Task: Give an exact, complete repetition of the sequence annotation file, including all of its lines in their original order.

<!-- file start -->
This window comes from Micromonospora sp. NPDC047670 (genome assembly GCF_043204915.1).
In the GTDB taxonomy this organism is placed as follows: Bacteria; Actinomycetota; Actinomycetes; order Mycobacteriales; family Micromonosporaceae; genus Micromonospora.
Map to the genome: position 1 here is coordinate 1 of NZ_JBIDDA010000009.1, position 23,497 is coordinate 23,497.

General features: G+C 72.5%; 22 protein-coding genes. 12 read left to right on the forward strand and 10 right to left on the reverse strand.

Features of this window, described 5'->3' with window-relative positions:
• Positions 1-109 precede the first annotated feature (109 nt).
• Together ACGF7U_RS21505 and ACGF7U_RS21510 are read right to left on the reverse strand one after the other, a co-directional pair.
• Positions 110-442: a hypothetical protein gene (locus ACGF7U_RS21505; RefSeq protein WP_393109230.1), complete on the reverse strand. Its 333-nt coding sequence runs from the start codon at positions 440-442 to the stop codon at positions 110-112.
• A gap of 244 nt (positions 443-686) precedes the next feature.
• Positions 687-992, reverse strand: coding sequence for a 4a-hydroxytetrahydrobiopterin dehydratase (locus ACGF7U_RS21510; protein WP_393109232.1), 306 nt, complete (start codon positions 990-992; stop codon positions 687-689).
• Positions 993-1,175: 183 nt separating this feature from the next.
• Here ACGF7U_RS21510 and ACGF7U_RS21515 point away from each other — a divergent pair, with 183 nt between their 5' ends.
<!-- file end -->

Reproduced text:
This window comes from Micromonospora sp. NPDC047670 (genome assembly GCF_043204915.1).
In the GTDB taxonomy this organism is placed as follows: Bacteria; Actinomycetota; Actinomycetes; order Mycobacteriales; family Micromonosporaceae; genus Micromonospora.
Map to the genome: position 1 here is coordinate 1 of NZ_JBIDDA010000009.1, position 23,497 is coordinate 23,497.

General features: G+C 72.5%; 22 protein-coding genes. 12 read left to right on the forward strand and 10 right to left on the reverse strand.

Features of this window, described 5'->3' with window-relative positions:
• Positions 1-109 precede the first annotated feature (109 nt).
• Together ACGF7U_RS21505 and ACGF7U_RS21510 are read right to left on the reverse strand one after the other, a co-directional pair.
• Positions 110-442: a hypothetical protein gene (locus ACGF7U_RS21505; RefSeq protein WP_393109230.1), complete on the reverse strand. Its 333-nt coding sequence runs from the start codon at positions 440-442 to the stop codon at positions 110-112.
• A gap of 244 nt (positions 443-686) precedes the next feature.
• Positions 687-992, reverse strand: coding sequence for a 4a-hydroxytetrahydrobiopterin dehydratase (locus ACGF7U_RS21510; protein WP_393109232.1), 306 nt, complete (start codon positions 990-992; stop codon positions 687-689).
• Positions 993-1,175: 183 nt separating this feature from the next.
• Here ACGF7U_RS21510 and ACGF7U_RS21515 point away from each other — a divergent pair, with 183 nt between their 5' ends.